Yamaha FJ-09: Sport touring urban commuter

Staff reports
Farm Forum

Yamaha aficionados who are hip to the lineage know that the FJ-09 is the sport-touring sibling of the popular FZ-09, its naked and sportier sibling. But the FJ has better legs than the FZ for longer miles. Fuel capacity is up at 4.8 gallons, up from the FZ’s 3.7 gallons.

The motor is the liquid-cooled inline DOHC 4V fuel-injected triple used in the variants, allowing a lighter, slimmer engine size. The engineers opted for the Crossplane Crankshaft Design that spreads the rod journals evenly around the crank rotation. The design is said to provide a linear torque delivery and a quicker throttle response in the rev range most riders enjoy.

The motor makes 115 horsepower at 10,500 rpm and 65 lb.-ft. of torque peaks at 8,500 rpm. You’ll want to rev it to get into the “Fun Zone.” Freeway speed in fifth gear is 65 mph at 5,500 revs; that leaves another gear and plenty of eager motor room before nudging the rev limiter. A rider can easily defend a safe freeway location with the throttle. I like that.

The FJ-09 weighs in at 463 pounds. The raspy-voiced triple is liquid-cooled and transistor ignition controlled. Fuel delivery is by Moto GP-derived Yamaha Chip Controlled Throttle. YCC-T was first introduced to the public on Yamaha’s ground breaking street bike, the R1; sensors read half dozen parameters, process that data in a high-speed ECU, then control fuel delivery with a stepper motor, it’s a sensitive Ride-By-Wire experience. Linked to this is a traction control system that prevents a heavy fist, aggressive braking, or dirty asphalt from upsetting the apple cart. It can be toggled off if stuck in “mud, sand, or snow,” says Yamaha.

Engine performance mapping is controlled by Yamaha’s D-Mode system in three tiered levels where the rider’s right thumb toggles the D-Mode through the variables. The owner’s manual suggests adjustments be made while the bike is stopped and throttle closed. I left it in “STD” mode mostly, although I sampled the lighter “B” mode, suitable for rain or slippery conditions, as well as the sportier “A” mode. The “A” mode provides a torquier low- and mid-range, which garnered me an unexpected clutchless second gear power wheelie, not something I usually seek.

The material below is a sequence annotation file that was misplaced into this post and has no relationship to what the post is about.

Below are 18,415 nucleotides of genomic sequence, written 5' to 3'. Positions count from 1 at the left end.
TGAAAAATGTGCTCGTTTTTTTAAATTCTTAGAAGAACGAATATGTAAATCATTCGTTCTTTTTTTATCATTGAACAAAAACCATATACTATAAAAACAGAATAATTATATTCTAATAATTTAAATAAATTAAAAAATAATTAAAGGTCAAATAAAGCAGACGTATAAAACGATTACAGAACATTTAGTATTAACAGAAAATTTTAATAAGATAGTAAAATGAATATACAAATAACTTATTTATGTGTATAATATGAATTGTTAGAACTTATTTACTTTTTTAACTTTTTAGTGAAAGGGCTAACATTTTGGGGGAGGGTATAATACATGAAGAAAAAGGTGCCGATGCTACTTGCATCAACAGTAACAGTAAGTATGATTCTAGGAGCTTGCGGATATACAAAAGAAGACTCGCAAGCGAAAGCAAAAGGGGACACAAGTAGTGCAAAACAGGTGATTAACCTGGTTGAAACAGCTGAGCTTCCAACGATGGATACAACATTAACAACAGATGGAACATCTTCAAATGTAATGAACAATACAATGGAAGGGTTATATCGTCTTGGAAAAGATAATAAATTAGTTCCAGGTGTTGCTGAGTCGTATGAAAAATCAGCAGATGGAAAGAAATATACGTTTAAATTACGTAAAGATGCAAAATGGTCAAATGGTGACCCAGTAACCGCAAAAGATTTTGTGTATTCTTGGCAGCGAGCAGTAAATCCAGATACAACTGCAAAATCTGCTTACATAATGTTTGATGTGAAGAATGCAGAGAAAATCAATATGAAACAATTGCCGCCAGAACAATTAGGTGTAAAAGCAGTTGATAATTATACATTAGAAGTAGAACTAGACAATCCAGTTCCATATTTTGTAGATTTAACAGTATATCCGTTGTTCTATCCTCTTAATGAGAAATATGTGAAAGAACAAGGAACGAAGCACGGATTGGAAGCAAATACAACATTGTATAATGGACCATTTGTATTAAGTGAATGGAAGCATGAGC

Brakes are good for the tasks at hand and always felt secure during my ride. The front system features two radially mounted 298mm floating discs with four-piston calipers; the rear is a single 245mm. I found them to be fade-free when pressed hard on an enthusiastic 100-mile twisty canyon jaunt. A zesty round trip on Banner Grade will probe for any inherent weakness of mid-range torque or possible brake fade; the FJ worked well, both up and down the hill. Basic ABS is standard and always a good thing. You won’t feel it until you need it.

The front suspension is adjustable for pre-load and rebound damping with 5.4 inches of travel. Each front fork leg has its own preload adjuster bolt; the right leg is equipped with a rebound adjusting screw. There is 5.1 inches of travel on the single rear shock; suspension adjustment is with a typical spring preload cam ring and a rebound damping force adjuster screw.

Rabid high-end canyon-carvers may see where suspension money was saved, but simple and easy adjustments are available and they provide decent cush for the average street rider. There are riders who never set their suspension correctly to fit them but the owner’s manual for the FJ is very clear.

The bike felt a tad tall while climbing aboard but the standard seat can be lowered from the basic height of 3.3 inches. An available accessory seat that sits lower is also offered. The handlebars and levers are both adjustable for height and lever throw. The center stand is a standard accoutrement. The fuel tank is steel and partially shrouded by the plastic fairing but I could still use my magnetic tank bag for the rides where I don’t want the wideness of saddlebags. It’s nice to have the availability to stash a warm shirt, camera, or a bottle of water.

Tires are Dunlop Sport Max and felt secure at my test pace. Premium unleaded is required. Consumption averaged right at 44 mpg over my days of usage and I rode the bike enthusiastically; the tank holds 4.8 gallons, giving an easy 200-mile range.

I found the throttle response at low speed a bit twitchy but that’s a complaint to which an owner will easily adapt with more saddle time. No slipper clutch is available; slippers are a recent tech adjunct to which I have grown accustomed and they’ve made me lazy. An owner will enjoy rev-matching on downshifts and I quickly re-adapted.

The standard FJ-09 retails for $10,490 and the Yamaha accessory catalogue is rich in options and the bike can be personalized.

The Yamaha FJ-09 is a good urban commuter that can also provide a respectable patch of fun in the back country. It also has the legs to gear up with options and take a few weekend trips.